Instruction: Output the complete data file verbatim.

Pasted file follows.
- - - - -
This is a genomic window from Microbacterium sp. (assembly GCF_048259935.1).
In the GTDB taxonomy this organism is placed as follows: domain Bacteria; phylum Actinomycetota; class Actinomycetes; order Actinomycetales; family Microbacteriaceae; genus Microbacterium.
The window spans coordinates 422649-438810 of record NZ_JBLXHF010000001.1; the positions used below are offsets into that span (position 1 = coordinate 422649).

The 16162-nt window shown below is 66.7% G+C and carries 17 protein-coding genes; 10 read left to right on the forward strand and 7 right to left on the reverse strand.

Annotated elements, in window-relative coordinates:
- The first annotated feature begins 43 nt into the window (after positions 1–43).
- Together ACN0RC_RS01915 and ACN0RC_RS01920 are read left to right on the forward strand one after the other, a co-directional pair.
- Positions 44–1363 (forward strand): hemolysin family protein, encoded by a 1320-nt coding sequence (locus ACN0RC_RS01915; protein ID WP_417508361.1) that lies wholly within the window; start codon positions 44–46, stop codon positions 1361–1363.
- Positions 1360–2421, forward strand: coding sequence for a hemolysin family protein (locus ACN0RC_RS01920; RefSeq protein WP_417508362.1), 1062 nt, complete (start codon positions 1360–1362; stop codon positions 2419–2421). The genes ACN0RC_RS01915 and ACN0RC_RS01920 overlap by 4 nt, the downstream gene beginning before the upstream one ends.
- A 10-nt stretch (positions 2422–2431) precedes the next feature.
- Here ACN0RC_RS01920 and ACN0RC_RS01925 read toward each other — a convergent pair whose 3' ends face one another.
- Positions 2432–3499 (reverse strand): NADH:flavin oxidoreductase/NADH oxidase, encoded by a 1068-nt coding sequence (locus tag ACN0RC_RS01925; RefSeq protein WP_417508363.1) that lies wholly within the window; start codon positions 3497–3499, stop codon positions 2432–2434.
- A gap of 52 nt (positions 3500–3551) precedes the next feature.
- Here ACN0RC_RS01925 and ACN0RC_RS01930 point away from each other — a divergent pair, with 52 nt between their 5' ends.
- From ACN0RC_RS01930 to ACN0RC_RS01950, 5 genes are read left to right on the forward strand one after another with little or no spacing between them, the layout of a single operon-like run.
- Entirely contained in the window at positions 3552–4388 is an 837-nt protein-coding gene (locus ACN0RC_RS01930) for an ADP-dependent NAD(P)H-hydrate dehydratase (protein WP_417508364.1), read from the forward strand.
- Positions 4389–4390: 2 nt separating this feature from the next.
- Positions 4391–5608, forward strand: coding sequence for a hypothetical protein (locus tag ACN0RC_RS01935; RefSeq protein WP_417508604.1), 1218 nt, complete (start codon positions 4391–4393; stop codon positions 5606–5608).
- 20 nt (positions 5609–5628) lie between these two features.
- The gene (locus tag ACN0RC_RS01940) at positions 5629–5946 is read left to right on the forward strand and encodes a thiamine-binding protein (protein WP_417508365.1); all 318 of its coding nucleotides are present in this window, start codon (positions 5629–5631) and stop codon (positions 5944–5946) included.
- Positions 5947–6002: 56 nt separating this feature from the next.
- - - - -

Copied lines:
This is a genomic window from Microbacterium sp. (assembly GCF_048259935.1).
In the GTDB taxonomy this organism is placed as follows: domain Bacteria; phylum Actinomycetota; class Actinomycetes; order Actinomycetales; family Microbacteriaceae; genus Microbacterium.
The window spans coordinates 422649-438810 of record NZ_JBLXHF010000001.1; the positions used below are offsets into that span (position 1 = coordinate 422649).

The 16162-nt window shown below is 66.7% G+C and carries 17 protein-coding genes; 10 read left to right on the forward strand and 7 right to left on the reverse strand.

Annotated elements, in window-relative coordinates:
- The first annotated feature begins 43 nt into the window (after positions 1–43).
- Together ACN0RC_RS01915 and ACN0RC_RS01920 are read left to right on the forward strand one after the other, a co-directional pair.
- Positions 44–1363 (forward strand): hemolysin family protein, encoded by a 1320-nt coding sequence (locus ACN0RC_RS01915; protein ID WP_417508361.1) that lies wholly within the window; start codon positions 44–46, stop codon positions 1361–1363.
- Positions 1360–2421, forward strand: coding sequence for a hemolysin family protein (locus ACN0RC_RS01920; RefSeq protein WP_417508362.1), 1062 nt, complete (start codon positions 1360–1362; stop codon positions 2419–2421). The genes ACN0RC_RS01915 and ACN0RC_RS01920 overlap by 4 nt, the downstream gene beginning before the upstream one ends.
- A 10-nt stretch (positions 2422–2431) precedes the next feature.
- Here ACN0RC_RS01920 and ACN0RC_RS01925 read toward each other — a convergent pair whose 3' ends face one another.
- Positions 2432–3499 (reverse strand): NADH:flavin oxidoreductase/NADH oxidase, encoded by a 1068-nt coding sequence (locus tag ACN0RC_RS01925; RefSeq protein WP_417508363.1) that lies wholly within the window; start codon positions 3497–3499, stop codon positions 2432–2434.
- A gap of 52 nt (positions 3500–3551) precedes the next feature.
- Here ACN0RC_RS01925 and ACN0RC_RS01930 point away from each other — a divergent pair, with 52 nt between their 5' ends.
- From ACN0RC_RS01930 to ACN0RC_RS01950, 5 genes are read left to right on the forward strand one after another with little or no spacing between them, the layout of a single operon-like run.
- Entirely contained in the window at positions 3552–4388 is an 837-nt protein-coding gene (locus ACN0RC_RS01930) for an ADP-dependent NAD(P)H-hydrate dehydratase (protein WP_417508364.1), read from the forward strand.
- Positions 4389–4390: 2 nt separating this feature from the next.
- Positions 4391–5608, forward strand: coding sequence for a hypothetical protein (locus tag ACN0RC_RS01935; RefSeq protein WP_417508604.1), 1218 nt, complete (start codon positions 4391–4393; stop codon positions 5606–5608).
- 20 nt (positions 5609–5628) lie between these two features.
- The gene (locus tag ACN0RC_RS01940) at positions 5629–5946 is read left to right on the forward strand and encodes a thiamine-binding protein (protein WP_417508365.1); all 318 of its coding nucleotides are present in this window, start codon (positions 5629–5631) and stop codon (positions 5944–5946) included.
- Positions 5947–6002: 56 nt separating this feature from the next.